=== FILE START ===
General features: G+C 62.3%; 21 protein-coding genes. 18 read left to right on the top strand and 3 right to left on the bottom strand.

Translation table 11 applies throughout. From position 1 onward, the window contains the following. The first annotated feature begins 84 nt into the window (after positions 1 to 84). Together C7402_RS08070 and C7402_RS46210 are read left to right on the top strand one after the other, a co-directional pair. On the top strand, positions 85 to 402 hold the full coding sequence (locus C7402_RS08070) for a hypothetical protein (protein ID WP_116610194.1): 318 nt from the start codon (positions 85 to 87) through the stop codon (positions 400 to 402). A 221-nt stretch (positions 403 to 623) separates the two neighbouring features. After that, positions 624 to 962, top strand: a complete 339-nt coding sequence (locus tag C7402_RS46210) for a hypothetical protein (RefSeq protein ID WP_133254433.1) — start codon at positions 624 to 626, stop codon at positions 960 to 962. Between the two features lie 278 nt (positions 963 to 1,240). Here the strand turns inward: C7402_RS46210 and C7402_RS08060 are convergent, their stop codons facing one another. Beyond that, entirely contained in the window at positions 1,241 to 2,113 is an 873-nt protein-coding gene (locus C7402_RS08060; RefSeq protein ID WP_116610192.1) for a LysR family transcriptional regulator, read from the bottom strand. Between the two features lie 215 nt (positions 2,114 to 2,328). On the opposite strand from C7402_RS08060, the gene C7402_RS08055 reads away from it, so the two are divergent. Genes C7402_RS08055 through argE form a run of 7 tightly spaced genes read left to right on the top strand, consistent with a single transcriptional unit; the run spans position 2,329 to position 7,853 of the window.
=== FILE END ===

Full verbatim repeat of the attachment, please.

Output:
General features: G+C 62.3%; 21 protein-coding genes. 18 read left to right on the top strand and 3 right to left on the bottom strand.

Translation table 11 applies throughout. From position 1 onward, the window contains the following. The first annotated feature begins 84 nt into the window (after positions 1 to 84). Together C7402_RS08070 and C7402_RS46210 are read left to right on the top strand one after the other, a co-directional pair. On the top strand, positions 85 to 402 hold the full coding sequence (locus C7402_RS08070) for a hypothetical protein (protein ID WP_116610194.1): 318 nt from the start codon (positions 85 to 87) through the stop codon (positions 400 to 402). A 221-nt stretch (positions 403 to 623) separates the two neighbouring features. After that, positions 624 to 962, top strand: a complete 339-nt coding sequence (locus tag C7402_RS46210) for a hypothetical protein (RefSeq protein ID WP_133254433.1) — start codon at positions 624 to 626, stop codon at positions 960 to 962. Between the two features lie 278 nt (positions 963 to 1,240). Here the strand turns inward: C7402_RS46210 and C7402_RS08060 are convergent, their stop codons facing one another. Beyond that, entirely contained in the window at positions 1,241 to 2,113 is an 873-nt protein-coding gene (locus C7402_RS08060; RefSeq protein ID WP_116610192.1) for a LysR family transcriptional regulator, read from the bottom strand. Between the two features lie 215 nt (positions 2,114 to 2,328). On the opposite strand from C7402_RS08060, the gene C7402_RS08055 reads away from it, so the two are divergent. Genes C7402_RS08055 through argE form a run of 7 tightly spaced genes read left to right on the top strand, consistent with a single transcriptional unit; the run spans position 2,329 to position 7,853 of the window.